Fifty-one days after I turned fifteen years old, Harry Potter and the Deathly Hallows came out. I was jumping out of my skin at my birthday present: attendance at the midnight release of the book in Cape Town, South Africa.

I remember a sweaty guy in a full Dumbledore costume, regretting his presence there. His synthetic beard scratched the front endpaper of my copy. A little drop of perspiration, that he had wiped from his brow, smudge the bottom left corner of the ink of the stamp that marked my book as the twenty-seventh copy in the country.

We got home around 3am and while my parents went to bed, I stayed up and read. I spend all of Sunday reading. As Monday rolled around, I found myself discovering the last few chapters of the very last door to my safe haven. My time at Hogwarts was ending, while I was in a Life Orientation class.
Our teacher caught me reading my book, hiding it halfway underneath my desk. What drew her attention was the boy sitting next to me suddenly exclaiming, incredulously so, "Are you crying?!"
"Why are you crying?” she said, disinterested. But then her tone turned furious and mocking… "Are you reading in my class?"
As my massive teardrops further stained the fragrant pages depicting Harry's death, I just looked up and all I could muster was a nod of my head.

Up and until that moment I had been teased about my interest in and love for Harry Potter and the magic he had brought to my life. I had taken each hit, each word, and each knock on the chin. My patronus was protecting me against their Dementor-like attacks. But, when I returned to her class after being excused to blow my nose and wipe my tears, the entirety of my class (teacher included) burst out in a patronising and hateful laughter at the sight of my puffy and red eyes. With this, everything changed. Head down, guilty, small, and so excruciatingly sad, I took my seat; my book in my bag.

The next-level bullying I experienced from that moment on; from the "she cried because of a book" moment the rest of the school heard about as soon as the bell rang for break, pained me. It tainted me. My patronus was failing. I was starting to believe them. I started to imagine that maybe I am way too weird, way too obsessed, and way too out of the ordinary.

The bullies continued their rants and though my patronus kept on fighting, however feebly, it came to a stage where the Dementors won. In a very desperate attempt to obtain sanity, I sold my safe haven. I sold my collection of first edition, hard-cover Harry Potter books, for not even a hundredth of its worth.

Eight years, ten months, and ten days passed and I finally found another complete boxset. I had searched through every nook and cranny of every mainstream bookstore, second-hand bookstore, reseller, and book-shelf I encountered during this time, for both my books and a complete set. But alas, I found neither.

Today, however, I went off the beaten track and walked into a bookstore on a whim. The very first day of June and my second day of being twenty-three. And there it stood…
It was situated between and partly hidden behind, other books. Its plastic wrapping torn and covered in dust as if it was just sat there, waiting for me to come collect it. Yellow words realised a dying wish of mine – Harry Potter: The Complete Collection by J.K. Rowling.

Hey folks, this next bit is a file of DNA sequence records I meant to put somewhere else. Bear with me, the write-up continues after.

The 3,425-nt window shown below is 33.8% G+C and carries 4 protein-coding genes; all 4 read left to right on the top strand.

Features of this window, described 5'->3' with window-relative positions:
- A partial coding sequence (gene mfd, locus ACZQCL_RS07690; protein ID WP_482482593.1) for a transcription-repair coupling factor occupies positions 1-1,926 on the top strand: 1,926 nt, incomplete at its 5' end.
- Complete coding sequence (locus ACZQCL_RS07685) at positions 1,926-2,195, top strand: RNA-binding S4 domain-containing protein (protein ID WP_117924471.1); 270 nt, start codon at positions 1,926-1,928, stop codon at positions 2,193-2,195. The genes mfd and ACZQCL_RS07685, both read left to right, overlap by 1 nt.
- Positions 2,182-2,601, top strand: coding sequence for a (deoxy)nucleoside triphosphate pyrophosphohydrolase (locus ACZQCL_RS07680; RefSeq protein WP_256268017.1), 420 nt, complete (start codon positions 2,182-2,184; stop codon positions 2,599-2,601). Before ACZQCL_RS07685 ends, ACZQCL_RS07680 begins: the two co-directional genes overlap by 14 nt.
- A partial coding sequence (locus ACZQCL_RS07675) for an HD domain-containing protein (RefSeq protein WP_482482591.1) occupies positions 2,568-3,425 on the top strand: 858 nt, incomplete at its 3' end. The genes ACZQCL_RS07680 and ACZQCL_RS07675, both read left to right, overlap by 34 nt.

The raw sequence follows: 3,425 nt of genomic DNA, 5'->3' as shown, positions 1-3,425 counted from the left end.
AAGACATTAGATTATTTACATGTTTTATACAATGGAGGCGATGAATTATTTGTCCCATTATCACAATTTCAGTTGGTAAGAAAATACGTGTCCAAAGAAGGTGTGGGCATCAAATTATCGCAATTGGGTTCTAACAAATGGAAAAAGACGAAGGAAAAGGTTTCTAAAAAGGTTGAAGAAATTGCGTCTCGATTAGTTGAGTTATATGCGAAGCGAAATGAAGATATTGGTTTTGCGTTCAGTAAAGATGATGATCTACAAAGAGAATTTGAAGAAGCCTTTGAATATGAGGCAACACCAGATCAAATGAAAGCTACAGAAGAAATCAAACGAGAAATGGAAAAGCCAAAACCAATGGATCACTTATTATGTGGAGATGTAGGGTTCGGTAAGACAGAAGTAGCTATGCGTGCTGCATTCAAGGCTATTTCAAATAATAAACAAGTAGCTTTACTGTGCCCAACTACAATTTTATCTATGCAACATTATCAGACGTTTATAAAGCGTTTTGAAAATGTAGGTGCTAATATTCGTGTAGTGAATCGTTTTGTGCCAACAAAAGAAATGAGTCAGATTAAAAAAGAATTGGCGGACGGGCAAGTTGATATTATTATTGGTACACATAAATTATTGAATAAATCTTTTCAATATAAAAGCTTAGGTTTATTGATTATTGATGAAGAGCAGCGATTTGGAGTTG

As I bought my new collection, it crossed my mind that this action was more than just me buying a collection of best-sellers. It was me taking back every ounce of dignity, worth, and love that I was stripped of all those years ago. It was me fighting to get back to my safe haven. It was me boldly stating that, no matter what, I am who I am and I am content with that.

There is an immensely important lesson in this story – not just for me, but (I feel) for anyone who has ever been the victim of the immense cruelty humans can achieve.

I was lonely, dejected, bullied, rejected, and neglected by so many because of the fact that I was different. I did not fit their mould or the idea they had on what or who a person should be. But I was happy in my uniqueness. I was happy with and in my sanctuary. I was happy.

The lesson, though is, that it does not do to dwell on the thoughts and opinions of those who criticised you for being different. It does not do be bothered by those who harm your soul in whatever way. It does not do to harm anyone – and that includes rejecting your true self because of those who are unwilling to accept you as is.

For, you see, life continued and people resumed to be cruel towards me and others around me. I was still bullied after I sold my collection. I was mocked up to the day I graduated high school - I kid you not. I was still the odd one out and still am. I still suffer(ed) from an array of mental illnesses. And I had to do it without my books.
That is why it just does not do to dwell on them – your bullies; your Dementors. Because they will truly never change for you; so why, I beg of you, do you want to change for them?

If you are happy with you, in your life, in your sanctuary; if you are not hurting anyone in your ways; if you are making your own way in life, never change. Be yourself. Be unique. Be different. Be challenging. Be quirky. Be a fifteen year old girl crying over her fictional hero's death in a class of ignorant peers.

And remember: "Don't let the muggles get you down."

P.S. To J.K. Rowling, I am so bitterly sorry for selling your work in a desperate attempt to not be attacked anymore. Rest assured that I will never part with my newest collection. Thank you for my very special safe place.